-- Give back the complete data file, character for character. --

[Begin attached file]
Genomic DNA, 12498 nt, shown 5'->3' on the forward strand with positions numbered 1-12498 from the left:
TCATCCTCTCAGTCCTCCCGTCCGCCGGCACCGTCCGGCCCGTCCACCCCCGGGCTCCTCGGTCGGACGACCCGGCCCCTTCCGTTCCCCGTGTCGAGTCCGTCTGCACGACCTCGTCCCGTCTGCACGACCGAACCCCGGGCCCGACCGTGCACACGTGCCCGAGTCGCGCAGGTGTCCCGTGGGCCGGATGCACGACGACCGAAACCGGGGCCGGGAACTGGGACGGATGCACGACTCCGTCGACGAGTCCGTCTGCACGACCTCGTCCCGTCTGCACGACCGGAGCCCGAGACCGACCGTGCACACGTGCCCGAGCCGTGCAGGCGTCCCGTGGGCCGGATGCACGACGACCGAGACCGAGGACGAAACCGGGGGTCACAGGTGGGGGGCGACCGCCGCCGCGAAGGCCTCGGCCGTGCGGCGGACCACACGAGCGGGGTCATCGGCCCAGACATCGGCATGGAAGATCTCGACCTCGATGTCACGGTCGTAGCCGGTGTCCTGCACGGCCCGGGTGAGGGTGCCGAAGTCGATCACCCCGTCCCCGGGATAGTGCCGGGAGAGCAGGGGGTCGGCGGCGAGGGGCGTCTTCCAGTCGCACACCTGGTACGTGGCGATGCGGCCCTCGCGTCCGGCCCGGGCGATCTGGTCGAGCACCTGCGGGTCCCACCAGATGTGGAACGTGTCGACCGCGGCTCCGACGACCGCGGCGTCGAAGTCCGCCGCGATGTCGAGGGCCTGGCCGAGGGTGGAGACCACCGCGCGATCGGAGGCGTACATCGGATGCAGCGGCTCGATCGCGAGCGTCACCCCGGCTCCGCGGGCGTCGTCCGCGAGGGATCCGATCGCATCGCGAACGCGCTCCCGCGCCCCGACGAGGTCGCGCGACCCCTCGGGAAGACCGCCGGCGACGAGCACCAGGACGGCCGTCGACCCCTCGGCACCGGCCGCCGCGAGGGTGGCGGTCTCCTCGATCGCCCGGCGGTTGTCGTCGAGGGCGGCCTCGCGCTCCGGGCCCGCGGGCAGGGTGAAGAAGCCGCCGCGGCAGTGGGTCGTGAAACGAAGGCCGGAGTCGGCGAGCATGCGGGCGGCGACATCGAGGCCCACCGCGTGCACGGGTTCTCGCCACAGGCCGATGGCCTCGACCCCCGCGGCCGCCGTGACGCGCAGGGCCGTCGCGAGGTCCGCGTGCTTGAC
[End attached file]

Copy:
Genomic DNA, 12498 nt, shown 5'->3' on the forward strand with positions numbered 1-12498 from the left:
TCATCCTCTCAGTCCTCCCGTCCGCCGGCACCGTCCGGCCCGTCCACCCCCGGGCTCCTCGGTCGGACGACCCGGCCCCTTCCGTTCCCCGTGTCGAGTCCGTCTGCACGACCTCGTCCCGTCTGCACGACCGAACCCCGGGCCCGACCGTGCACACGTGCCCGAGTCGCGCAGGTGTCCCGTGGGCCGGATGCACGACGACCGAAACCGGGGCCGGGAACTGGGACGGATGCACGACTCCGTCGACGAGTCCGTCTGCACGACCTCGTCCCGTCTGCACGACCGGAGCCCGAGACCGACCGTGCACACGTGCCCGAGCCGTGCAGGCGTCCCGTGGGCCGGATGCACGACGACCGAGACCGAGGACGAAACCGGGGGTCACAGGTGGGGGGCGACCGCCGCCGCGAAGGCCTCGGCCGTGCGGCGGACCACACGAGCGGGGTCATCGGCCCAGACATCGGCATGGAAGATCTCGACCTCGATGTCACGGTCGTAGCCGGTGTCCTGCACGGCCCGGGTGAGGGTGCCGAAGTCGATCACCCCGTCCCCGGGATAGTGCCGGGAGAGCAGGGGGTCGGCGGCGAGGGGCGTCTTCCAGTCGCACACCTGGTACGTGGCGATGCGGCCCTCGCGTCCGGCCCGGGCGATCTGGTCGAGCACCTGCGGGTCCCACCAGATGTGGAACGTGTCGACCGCGGCTCCGACGACCGCGGCGTCGAAGTCCGCCGCGATGTCGAGGGCCTGGCCGAGGGTGGAGACCACCGCGCGATCGGAGGCGTACATCGGATGCAGCGGCTCGATCGCGAGCGTCACCCCGGCTCCGCGGGCGTCGTCCGCGAGGGATCCGATCGCATCGCGAACGCGCTCCCGCGCCCCGACGAGGTCGCGCGACCCCTCGGGAAGACCGCCGGCGACGAGCACCAGGACGGCCGTCGACCCCTCGGCACCGGCCGCCGCGAGGGTGGCGGTCTCCTCGATCGCCCGGCGGTTGTCGTCGAGGGCGGCCTCGCGCTCCGGGCCCGCGGGCAGGGTGAAGAAGCCGCCGCGGCAGTGGGTCGTGAAACGAAGGCCGGAGTCGGCGAGCATGCGGGCGGCGACATCGAGGCCCACCGCGTGCACGGGTTCTCGCCACAGGCCGATGGCCTCGACCCCCGCGGCCGCCGTGACGCGCAGGGCCGTCGCGAGGTCCGCGTGCTTGAC